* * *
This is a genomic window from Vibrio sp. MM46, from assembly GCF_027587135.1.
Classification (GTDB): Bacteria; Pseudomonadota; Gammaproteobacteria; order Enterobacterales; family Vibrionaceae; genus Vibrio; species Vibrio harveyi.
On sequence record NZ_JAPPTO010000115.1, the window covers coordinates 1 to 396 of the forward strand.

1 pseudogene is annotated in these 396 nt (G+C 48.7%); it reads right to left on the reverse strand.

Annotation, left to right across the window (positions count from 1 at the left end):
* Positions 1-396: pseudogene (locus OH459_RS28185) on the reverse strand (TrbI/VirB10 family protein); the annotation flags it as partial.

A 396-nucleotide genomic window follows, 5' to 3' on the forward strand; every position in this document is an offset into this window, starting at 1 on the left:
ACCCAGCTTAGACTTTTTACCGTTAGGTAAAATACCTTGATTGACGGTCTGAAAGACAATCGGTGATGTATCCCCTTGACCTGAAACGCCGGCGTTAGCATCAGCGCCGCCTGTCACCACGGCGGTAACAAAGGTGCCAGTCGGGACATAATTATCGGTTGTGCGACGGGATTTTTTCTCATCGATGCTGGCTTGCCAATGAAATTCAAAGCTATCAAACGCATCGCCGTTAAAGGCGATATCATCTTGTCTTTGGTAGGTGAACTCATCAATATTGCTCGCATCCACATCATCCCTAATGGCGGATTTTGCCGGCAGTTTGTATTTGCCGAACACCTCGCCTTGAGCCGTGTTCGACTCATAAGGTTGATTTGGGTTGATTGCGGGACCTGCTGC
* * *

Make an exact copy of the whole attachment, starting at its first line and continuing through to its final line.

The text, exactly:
This is a genomic window from Vibrio sp. MM46, from assembly GCF_027587135.1.
Classification (GTDB): Bacteria; Pseudomonadota; Gammaproteobacteria; order Enterobacterales; family Vibrionaceae; genus Vibrio; species Vibrio harveyi.
On sequence record NZ_JAPPTO010000115.1, the window covers coordinates 1 to 396 of the forward strand.

1 pseudogene is annotated in these 396 nt (G+C 48.7%); it reads right to left on the reverse strand.

Annotation, left to right across the window (positions count from 1 at the left end):
* Positions 1-396: pseudogene (locus OH459_RS28185) on the reverse strand (TrbI/VirB10 family protein); the annotation flags it as partial.

A 396-nucleotide genomic window follows, 5' to 3' on the forward strand; every position in this document is an offset into this window, starting at 1 on the left:
ACCCAGCTTAGACTTTTTACCGTTAGGTAAAATACCTTGATTGACGGTCTGAAAGACAATCGGTGATGTATCCCCTTGACCTGAAACGCCGGCGTTAGCATCAGCGCCGCCTGTCACCACGGCGGTAACAAAGGTGCCAGTCGGGACATAATTATCGGTTGTGCGACGGGATTTTTTCTCATCGATGCTGGCTTGCCAATGAAATTCAAAGCTATCAAACGCATCGCCGTTAAAGGCGATATCATCTTGTCTTTGGTAGGTGAACTCATCAATATTGCTCGCATCCACATCATCCCTAATGGCGGATTTTGCCGGCAGTTTGTATTTGCCGAACACCTCGCCTTGAGCCGTGTTCGACTCATAAGGTTGATTTGGGTTGATTGCGGGACCTGCTGC